Environmental health is very complex and comprises of a lot of activities. The environment has a direct effect on the health of the people in a particular area. The improvement of the environment (cleaning of drains, cleaning and burning of refuse dumps, using of toilet facilities) has a direct effect on them and is the cause of many diseases leading to poverty since a grater proportion of people’s income is spent on treatment of preventable diseases like malaria, diarrhoea and other water borne diseases. It is of interest to note that most people do not even accept the fact that, diseases that affect them are related to a poor and healthy environment.
The KEEA District Assembly, together with the Diocese of Cape Coast and staff of the ECHMP have therefore prepared a project proposal that is funded by Cordaid/Memisa and is focussing on environmental health and personal hygiene. KEEA Distric Assembly will undertake a massive clean up campaign and make people aware of the impact of waste on their health. The increasing number of tourist would also mean more waste generation and increasing pressure on health facilities.
At the local level the District Assembly is responsible for cleaning the environment on a daily basis. This is however putting an immense pressure on the resources of the Assembly. Since cost recovery from the average resident in Elmina is difficult (due to poverty and lack of awareness) other manners of revenue generation should be explored.Local people like the Assemblymen, CBO’s, local groups, the Traditional Council and NGO’s also help and play a greater role in all environmental activities. These people cannot be left out in any communal activity directed at the upkeep of the environment. The Assembly provides services to the communities at the grassroot level through the Environmental Health and Sanitation Staff, a unit of the District Assembly.
Section 34 of Cap 86 of the town’s ordinance empowers, the Environment Health Staff normally to enter any premises or community to advise or take any action to prevent any environmental hazard. The Environmental Protection Agency (EPA) also has the responsibility of playing a leading role as an advisory institution in making sure that projects carried out or any other activity do not have negative impact on the environment which will adversely affect the health of the people.The EPA Act 490 of 1994 empowers the EPA to carry out the above function. The Ministry of Health, which is responsible for the health activities in the district, plays a leading role in the communities and also supports financially in the environmental health and personal hygiene issues in the district through the District Health Co-ordinating Committee (DHCC) with the view of preventing diseases.
Most of the built-up suburbs like Bakaano, Essermu, Bantuma, Mbofra Akyinmu and Esuekyir were apparently part of the low-lying flood plain of the lagoon. These areas have been reclaimed using the dredged spoils of the lagoon and protected from high water levels in the lagoon by the retaining walls in concrete and stone wall.The underlying soils have, therefore, a very low infiltration capacity. With the characteristic heavy rainfalls during rainy seasons in the town and the clayey nature of its soil derived from the weathered gravities from the ridges and lagoons, clay beds response to rainfall is fast and runoff is heavy lacking good and adequate drainage system, the runoffs tends to stay on the developed areas for long time before evaporating.
The salt winning methods used have led to the draining of the Ahwin Stream channel to discharge into the lagoon away from the salt ponds. It is apparent that the current shape of Elmina has also been influenced by these economic ventures. In addition to the characteristics of heavy rainfall in Elmina, other factors aggravate the problem.These factors add up to the inadequate capacities of drainage in the town, erosion and high water levels in the Benya Lagoon. Flooding is caused by poor and inadequate removal / discharge of excess storm water from an area. Excess water in Elmina is in the form of storm water and / or domestic waste water. At some built -up areas, excess water is generated from high tidal effect in the Benya Lagoon.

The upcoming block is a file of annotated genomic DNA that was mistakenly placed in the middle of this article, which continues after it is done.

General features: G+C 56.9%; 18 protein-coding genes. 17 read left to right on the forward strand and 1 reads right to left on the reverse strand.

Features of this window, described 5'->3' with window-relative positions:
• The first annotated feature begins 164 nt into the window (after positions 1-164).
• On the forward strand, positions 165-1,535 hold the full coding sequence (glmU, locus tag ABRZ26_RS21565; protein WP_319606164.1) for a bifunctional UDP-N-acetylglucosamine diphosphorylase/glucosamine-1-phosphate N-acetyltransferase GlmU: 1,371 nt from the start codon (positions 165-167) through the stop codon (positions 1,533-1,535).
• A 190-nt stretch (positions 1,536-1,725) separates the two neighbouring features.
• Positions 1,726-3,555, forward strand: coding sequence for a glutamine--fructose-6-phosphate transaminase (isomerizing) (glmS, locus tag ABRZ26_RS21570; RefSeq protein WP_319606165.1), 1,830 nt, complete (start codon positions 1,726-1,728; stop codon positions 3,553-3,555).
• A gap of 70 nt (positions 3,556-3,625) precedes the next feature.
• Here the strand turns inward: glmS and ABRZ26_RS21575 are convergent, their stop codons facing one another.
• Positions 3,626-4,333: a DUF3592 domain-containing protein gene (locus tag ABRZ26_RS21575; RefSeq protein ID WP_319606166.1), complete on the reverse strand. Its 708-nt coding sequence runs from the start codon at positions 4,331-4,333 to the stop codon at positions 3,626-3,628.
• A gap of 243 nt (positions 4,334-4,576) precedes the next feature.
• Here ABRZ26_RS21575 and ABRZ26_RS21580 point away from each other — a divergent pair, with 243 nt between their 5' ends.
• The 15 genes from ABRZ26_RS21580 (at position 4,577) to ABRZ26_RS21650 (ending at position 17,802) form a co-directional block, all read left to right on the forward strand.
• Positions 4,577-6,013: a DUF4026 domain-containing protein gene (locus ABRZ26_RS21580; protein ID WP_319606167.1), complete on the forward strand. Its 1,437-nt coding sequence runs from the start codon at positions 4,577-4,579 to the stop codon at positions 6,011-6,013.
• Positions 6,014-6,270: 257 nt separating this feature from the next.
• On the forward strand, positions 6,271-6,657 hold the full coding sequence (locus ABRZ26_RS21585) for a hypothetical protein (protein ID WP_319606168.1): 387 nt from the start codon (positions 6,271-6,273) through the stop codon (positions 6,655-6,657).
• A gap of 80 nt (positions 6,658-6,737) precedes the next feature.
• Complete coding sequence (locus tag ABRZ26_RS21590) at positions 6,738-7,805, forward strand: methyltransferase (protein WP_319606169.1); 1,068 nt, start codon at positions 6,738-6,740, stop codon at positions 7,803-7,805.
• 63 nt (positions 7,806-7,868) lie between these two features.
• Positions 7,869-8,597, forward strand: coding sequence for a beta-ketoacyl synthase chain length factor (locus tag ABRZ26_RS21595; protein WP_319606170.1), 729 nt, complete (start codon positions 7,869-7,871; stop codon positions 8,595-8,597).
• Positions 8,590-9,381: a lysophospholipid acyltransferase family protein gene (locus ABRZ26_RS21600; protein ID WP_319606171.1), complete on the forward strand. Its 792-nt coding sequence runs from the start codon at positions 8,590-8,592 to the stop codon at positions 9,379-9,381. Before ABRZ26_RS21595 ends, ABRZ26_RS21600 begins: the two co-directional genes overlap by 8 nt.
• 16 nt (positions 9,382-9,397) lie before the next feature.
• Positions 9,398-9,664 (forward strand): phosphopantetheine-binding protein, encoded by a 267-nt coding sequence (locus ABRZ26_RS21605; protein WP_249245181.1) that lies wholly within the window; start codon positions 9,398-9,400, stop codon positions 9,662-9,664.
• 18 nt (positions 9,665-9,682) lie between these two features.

During heavy rainfalls, high runoff is generated throughout the town particularly in the built-up areas, which have been rendered impervious with roofs and pavements and by reducing natural storage through filling of depressions. The unpaved areas have clayey soils with low infiltration capacity.Consequently, during rainy periods parts of the town get flooded and the accumulated water often remains on the surface for days. This occur because there are poor drainage gradient and their capacities are inadequate. In the newly developed suburbs, there are few drains.
Flooding in Elmina result from the lack of good drainage system. Heavy runoff washed down the slopes/hills of Java Hill, St. Jago Hill, and St. Joseph Hill, also rainstorms coinciding with high tidal waters from the Benya Lagoon, and this inundate some areas to a depth of about 0.5 metres.In some cases an extra high tide without rainfall or storm will cause flooding. The damage from such occurrences is often more of a nuisance or an inconvenience than a hazard. A survey of a recent / current rainstorm which flooded some suburbs was conducted during this study.
This rainstorm coincided with high tidal wave and houses along the banks of Benya Lagoon as far away as 150 metres from the lagoon at Bakaano, Esuekyir, some part of Neizer’s Garden and Lime Street (old market area) as well as Victoria Park, were inundated / flooded. No lives were lost though, damage to properties was high. The inundation lasted for more than 3 hours until the high water level in the lagoon receded. At Teterkesem, houses near the lagoon were flooded for more than a day. At Bakaano petty traders who displayed their wares on tables or in temporary structures like wooden kiosks, were unable to sell their wares.
Fishermen who normally mended their nets on Tuesdays could not work. Members of the Atekyim Pentecost Church could not enter their place of worship because it was flooded. (Around the Pentecost Church is called Atekyim meaning flooded area). The place was named after its flooding nature. At Teterkesem about twenty-five houses were inundated but damage assessment was difficult. This is because residents normally move their things, which are likely to be submerged to neighbours’ houses on higher grounds before the water reaches the highest level.